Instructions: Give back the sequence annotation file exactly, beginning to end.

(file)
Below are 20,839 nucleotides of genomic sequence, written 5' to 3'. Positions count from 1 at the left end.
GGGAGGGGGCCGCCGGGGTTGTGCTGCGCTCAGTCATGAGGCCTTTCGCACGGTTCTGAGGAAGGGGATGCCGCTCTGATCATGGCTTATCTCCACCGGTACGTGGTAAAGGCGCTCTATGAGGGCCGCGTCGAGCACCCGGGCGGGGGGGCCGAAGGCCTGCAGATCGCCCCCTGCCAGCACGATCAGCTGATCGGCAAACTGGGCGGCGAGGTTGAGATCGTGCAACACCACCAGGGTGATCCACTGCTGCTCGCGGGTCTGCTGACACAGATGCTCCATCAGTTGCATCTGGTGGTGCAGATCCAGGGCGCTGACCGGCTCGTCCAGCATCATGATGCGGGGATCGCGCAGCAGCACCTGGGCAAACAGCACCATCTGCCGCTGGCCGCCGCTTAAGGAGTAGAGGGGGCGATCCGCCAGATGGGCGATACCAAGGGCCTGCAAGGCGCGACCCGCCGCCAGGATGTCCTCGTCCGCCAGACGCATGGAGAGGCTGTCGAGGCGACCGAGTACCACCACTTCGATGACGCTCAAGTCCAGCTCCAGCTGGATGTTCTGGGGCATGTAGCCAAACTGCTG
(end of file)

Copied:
Below are 20,839 nucleotides of genomic sequence, written 5' to 3'. Positions count from 1 at the left end.
GGGAGGGGGCCGCCGGGGTTGTGCTGCGCTCAGTCATGAGGCCTTTCGCACGGTTCTGAGGAAGGGGATGCCGCTCTGATCATGGCTTATCTCCACCGGTACGTGGTAAAGGCGCTCTATGAGGGCCGCGTCGAGCACCCGGGCGGGGGGGCCGAAGGCCTGCAGATCGCCCCCTGCCAGCACGATCAGCTGATCGGCAAACTGGGCGGCGAGGTTGAGATCGTGCAACACCACCAGGGTGATCCACTGCTGCTCGCGGGTCTGCTGACACAGATGCTCCATCAGTTGCATCTGGTGGTGCAGATCCAGGGCGCTGACCGGCTCGTCCAGCATCATGATGCGGGGATCGCGCAGCAGCACCTGGGCAAACAGCACCATCTGCCGCTGGCCGCCGCTTAAGGAGTAGAGGGGGCGATCCGCCAGATGGGCGATACCAAGGGCCTGCAAGGCGCGACCCGCCGCCAGGATGTCCTCGTCCGCCAGACGCATGGAGAGGCTGTCGAGGCGACCGAGTACCACCACTTCGATGACGCTCAAGTCCAGCTCCAGCTGGATGTTCTGGGGCATGTAGCCAAACTGCTG